One of the joys of using MATLAB is that it has a stock of matrix functions like diff, sort, all, and so on, that can be combined in all sorts of interesting ways. For example, in a recent question, the challenge was to find a compact code to determine which columns of a matrix A have all elements equal. Matt Tearle came up with this nifty answer:
What are your favorite one-line MATLAB expressions?
cell2mat(arrayfun(@(K) accumarray(C, F(:,K), , @mean), 1:size(F,2), 'Uniform', 0))
In response to a cssm question:
I have a feature matrix, F(m, n) and a cluster vector, C(m, 1). Now I want to get the mean of feature in F according to C. Make it simple as below:
F = [2 5; 3 7; 8 4] C = [2; 1; 2] output should be [3 7; (2+8)/2 (5+4)/2] =[3 7; 5 4.5]
I'm a huge fan of logical indexing. Expressions like
mean(frogs(wombats > 42))
rock my world.
Here's another from a thread today:
Given a connected components analysis (bwconncomp) and some criteria for objects to meet: remove objects that don't meet that criteria from your binary image:
I(cell2mat(CC.PixelIdxList(~idx)')) = false;
Here is a good one. After already writing a solution to this Question, I stumbled upon this:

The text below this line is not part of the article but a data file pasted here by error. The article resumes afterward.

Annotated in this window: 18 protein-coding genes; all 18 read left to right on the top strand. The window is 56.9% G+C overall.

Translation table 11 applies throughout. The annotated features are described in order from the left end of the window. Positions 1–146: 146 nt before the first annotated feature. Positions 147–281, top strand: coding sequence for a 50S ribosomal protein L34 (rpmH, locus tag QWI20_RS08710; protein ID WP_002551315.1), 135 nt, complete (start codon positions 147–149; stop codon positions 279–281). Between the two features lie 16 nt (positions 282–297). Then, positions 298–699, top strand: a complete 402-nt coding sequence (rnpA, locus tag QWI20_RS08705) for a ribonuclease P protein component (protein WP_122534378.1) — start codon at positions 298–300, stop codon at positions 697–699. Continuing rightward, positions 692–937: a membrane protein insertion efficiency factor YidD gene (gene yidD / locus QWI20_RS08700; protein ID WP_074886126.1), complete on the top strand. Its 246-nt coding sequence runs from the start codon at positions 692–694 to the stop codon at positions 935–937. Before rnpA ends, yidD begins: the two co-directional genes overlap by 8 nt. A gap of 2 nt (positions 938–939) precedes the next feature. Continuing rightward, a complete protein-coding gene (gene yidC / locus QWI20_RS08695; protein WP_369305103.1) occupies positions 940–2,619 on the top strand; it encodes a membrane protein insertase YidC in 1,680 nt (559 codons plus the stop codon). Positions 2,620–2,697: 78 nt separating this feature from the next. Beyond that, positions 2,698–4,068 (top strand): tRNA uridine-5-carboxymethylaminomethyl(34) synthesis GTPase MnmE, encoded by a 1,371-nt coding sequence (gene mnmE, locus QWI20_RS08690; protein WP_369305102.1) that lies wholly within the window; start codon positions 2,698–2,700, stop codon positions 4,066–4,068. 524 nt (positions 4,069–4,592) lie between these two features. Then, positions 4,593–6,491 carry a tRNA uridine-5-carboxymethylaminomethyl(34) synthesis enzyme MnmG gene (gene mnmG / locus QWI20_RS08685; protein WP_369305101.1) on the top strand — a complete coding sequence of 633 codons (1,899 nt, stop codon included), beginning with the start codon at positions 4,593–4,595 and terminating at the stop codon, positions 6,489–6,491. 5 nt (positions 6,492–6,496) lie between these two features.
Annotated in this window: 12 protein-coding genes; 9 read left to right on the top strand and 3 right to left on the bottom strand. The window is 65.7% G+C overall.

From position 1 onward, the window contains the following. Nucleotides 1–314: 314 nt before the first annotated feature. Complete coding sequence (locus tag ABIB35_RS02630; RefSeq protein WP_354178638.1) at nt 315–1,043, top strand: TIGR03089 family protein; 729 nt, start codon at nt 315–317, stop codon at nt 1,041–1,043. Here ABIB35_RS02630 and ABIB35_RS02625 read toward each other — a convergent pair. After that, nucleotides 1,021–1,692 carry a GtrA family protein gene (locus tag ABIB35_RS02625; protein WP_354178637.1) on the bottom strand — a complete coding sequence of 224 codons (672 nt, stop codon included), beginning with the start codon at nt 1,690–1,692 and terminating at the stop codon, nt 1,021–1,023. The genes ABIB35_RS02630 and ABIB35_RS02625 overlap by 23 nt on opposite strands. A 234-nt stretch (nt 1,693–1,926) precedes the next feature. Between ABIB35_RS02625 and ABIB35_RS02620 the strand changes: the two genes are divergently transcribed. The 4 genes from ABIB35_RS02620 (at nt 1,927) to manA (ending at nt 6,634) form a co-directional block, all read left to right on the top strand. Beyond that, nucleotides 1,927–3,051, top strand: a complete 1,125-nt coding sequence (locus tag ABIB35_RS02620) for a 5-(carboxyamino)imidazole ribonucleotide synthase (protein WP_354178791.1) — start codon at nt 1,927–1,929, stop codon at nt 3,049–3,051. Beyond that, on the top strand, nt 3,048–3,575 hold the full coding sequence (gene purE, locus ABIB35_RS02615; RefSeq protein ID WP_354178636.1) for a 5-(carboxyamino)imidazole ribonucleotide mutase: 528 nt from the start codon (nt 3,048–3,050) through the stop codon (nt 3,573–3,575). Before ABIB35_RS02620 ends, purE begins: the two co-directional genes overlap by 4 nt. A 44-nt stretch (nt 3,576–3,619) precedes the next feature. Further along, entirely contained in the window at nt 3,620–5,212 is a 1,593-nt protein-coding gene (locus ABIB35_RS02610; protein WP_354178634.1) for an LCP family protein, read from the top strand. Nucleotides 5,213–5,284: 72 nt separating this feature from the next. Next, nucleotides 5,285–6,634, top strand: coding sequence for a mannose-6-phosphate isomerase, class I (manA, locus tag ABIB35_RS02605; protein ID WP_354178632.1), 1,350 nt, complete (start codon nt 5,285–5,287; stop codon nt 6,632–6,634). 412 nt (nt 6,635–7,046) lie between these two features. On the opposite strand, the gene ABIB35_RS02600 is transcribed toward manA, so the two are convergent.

groups = mat2cell(A,diff([0;find(diff(A) ~= 1);length(A)]),1);
Inspired by something I'm working on right now & your comment to my previous answer...
If you have an n-by-1 structure array people with a field suck (which contains a scalar for each struct element), and you want to find the average:
Extract multiple elements, concatenate, apply function. All in one line.
Turn a structure array S into a cell array with the names of the fields in the first column:
C = horzcat(fieldnames(S), squeeze(struct2cell(S)))
Here is a real beauty from a comment by Tim Davis on a guest blog for Loren Shure. Suppose you have three 2D vectors p1, p2 and p3, and you want to know if they are collinear. The shortest solution also happens to be numerically the most reliable:
rank ([p2-p1 ; p3-p1]) < 2
It is also easily generalized to more dimensions!
eval('fliplr(['''' 33 33 33 33 33 76 105 118 69 32 109 39 73 ''''])')
Here is an interesting way of calculating n rows of Pascal's triangle:
Now if we could just remove the zeros and center it on the same line!